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NCJ Number: 228817 Find in a Library
Title: Epidemic of Petit Corruption in Contemporary Cambodia: Causes, Consequences and Solutions
Journal: Crime Prevention and Community Safety  Volume:11  Issue:4  Dated:October 2009  Pages:277-296
Author(s): Gary Feinberg
Date Published: October 2009
Page Count: 20
Publisher: http://www.palgrave.com 
Type: Issue Overview
Format: Article
Language: English
Country: United States of America
Annotation: This study examined the nature, magnitude, and seriousness of “unofficial fees” and other forms of corruption in Cambodia, which is still feeling the effects of Pol Pot's genocidal regime (1975-79), which destroyed the country’s intellectual resources and its economy, along with its social identity.
Abstract: In 2006, Cambodia was ranked the 13th most corrupt nation among a field of 163 countries. It is estimated that $330 million in U.S. dollars is spent by Cambodia’s private sector in the form of so-called “unofficial fees,” which consist of bribes and kickbacks to various government officials. Other forms of corruption include kickbacks to employers and hiring agents; businesses buying or renting children from poor parents; land-grabbing; and various types of corruption in education, health care, and housing. Numerous factors are responsible for Cambodia’s pervasive corruption. These include a cumbersome and highly politicized bureaucracy; a lack of transparency in the regulatory administration; weak internal and external accountability mechanisms; low civil service salaries (less than 20 percent of the living wage); failure to control nepotism and conflict of interest in both the public and private sectors; failure to produce and implement an effective anticorruption law that requires fiscal asset disclosure by public officials; and a low level of public access to official information or involvement in the political process. Other factors are a political culture that uses the rhetoric of anticorruption but fails to implement effective anticorruption measures and failure to enact a freedom-of-information law. This study examined the impact of corruption on Cambodia’s economy and proposes policies and strategies for controlling crime and corruption in Cambodia. 38 references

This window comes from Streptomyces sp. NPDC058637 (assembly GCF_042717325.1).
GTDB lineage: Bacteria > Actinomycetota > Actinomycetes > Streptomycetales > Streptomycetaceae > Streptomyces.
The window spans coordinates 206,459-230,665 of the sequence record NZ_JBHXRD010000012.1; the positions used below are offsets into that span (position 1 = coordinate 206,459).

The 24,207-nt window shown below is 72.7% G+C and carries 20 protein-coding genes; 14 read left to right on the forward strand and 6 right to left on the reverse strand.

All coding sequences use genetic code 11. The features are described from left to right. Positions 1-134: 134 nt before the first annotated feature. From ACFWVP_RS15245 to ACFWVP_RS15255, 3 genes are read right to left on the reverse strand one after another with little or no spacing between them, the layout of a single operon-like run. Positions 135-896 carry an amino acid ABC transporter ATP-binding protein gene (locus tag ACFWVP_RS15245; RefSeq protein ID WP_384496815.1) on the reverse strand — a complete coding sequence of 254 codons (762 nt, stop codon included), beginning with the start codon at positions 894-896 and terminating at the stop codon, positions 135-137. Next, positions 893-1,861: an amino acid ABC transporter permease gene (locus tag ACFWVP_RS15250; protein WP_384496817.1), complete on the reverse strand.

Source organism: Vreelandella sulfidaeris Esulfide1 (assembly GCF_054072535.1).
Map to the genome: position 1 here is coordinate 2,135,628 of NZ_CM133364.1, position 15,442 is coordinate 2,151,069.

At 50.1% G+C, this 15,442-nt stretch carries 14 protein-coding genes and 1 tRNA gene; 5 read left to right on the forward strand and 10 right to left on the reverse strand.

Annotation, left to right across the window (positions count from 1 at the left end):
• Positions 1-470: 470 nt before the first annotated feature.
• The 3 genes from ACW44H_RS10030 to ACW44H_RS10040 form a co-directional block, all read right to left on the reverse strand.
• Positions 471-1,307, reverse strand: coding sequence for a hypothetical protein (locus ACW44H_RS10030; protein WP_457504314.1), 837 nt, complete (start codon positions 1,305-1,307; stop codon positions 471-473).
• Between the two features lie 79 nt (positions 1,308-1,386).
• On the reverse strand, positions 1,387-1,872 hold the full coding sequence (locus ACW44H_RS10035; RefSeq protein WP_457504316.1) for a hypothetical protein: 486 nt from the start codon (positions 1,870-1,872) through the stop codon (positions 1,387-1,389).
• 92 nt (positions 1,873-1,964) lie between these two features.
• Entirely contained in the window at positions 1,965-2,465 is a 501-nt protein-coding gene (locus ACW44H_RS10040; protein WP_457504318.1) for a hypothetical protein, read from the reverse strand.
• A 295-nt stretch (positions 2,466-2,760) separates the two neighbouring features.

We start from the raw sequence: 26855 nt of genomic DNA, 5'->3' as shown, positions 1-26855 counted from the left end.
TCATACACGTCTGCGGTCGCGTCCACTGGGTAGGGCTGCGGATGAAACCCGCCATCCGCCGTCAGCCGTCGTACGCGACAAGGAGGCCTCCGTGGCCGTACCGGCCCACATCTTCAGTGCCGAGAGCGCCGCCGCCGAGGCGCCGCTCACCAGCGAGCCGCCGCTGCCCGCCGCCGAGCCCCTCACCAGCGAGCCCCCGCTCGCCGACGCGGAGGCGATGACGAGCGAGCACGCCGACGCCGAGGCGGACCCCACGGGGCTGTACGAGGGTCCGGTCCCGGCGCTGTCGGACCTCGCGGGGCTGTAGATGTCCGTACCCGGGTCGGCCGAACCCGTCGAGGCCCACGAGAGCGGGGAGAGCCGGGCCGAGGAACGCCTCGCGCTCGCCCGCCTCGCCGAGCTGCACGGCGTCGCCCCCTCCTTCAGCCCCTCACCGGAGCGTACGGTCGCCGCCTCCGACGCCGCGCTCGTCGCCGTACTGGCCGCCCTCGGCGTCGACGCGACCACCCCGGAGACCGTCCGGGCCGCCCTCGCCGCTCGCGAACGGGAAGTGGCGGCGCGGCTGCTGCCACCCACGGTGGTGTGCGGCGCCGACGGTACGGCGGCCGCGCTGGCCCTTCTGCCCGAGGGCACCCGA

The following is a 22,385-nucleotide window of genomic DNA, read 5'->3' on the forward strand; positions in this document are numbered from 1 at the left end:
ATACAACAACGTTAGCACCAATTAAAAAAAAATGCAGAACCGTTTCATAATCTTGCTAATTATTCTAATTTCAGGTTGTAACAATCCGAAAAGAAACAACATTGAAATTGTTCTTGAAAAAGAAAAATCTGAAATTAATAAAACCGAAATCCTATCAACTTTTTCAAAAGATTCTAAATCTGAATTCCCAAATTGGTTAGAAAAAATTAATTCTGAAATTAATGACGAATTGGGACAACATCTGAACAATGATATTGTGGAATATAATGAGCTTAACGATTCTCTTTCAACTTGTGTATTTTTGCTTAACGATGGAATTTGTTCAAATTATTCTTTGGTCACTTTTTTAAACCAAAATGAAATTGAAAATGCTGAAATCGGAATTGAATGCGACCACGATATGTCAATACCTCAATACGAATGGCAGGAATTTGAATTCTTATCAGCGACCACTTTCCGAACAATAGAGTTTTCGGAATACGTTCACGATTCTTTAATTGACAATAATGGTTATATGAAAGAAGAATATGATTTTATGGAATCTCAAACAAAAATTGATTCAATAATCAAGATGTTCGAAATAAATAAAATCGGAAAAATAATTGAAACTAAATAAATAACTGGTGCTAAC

Main Term(s): Criminology
Index Term(s): Bribery; Cambodian; Corruption of public officials; Law reform; Police corruption; Political influences; Social reform
To cite this abstract, use the following link:
http://www.ncjrs.gov/App/publications/abstract.aspx?ID=250844

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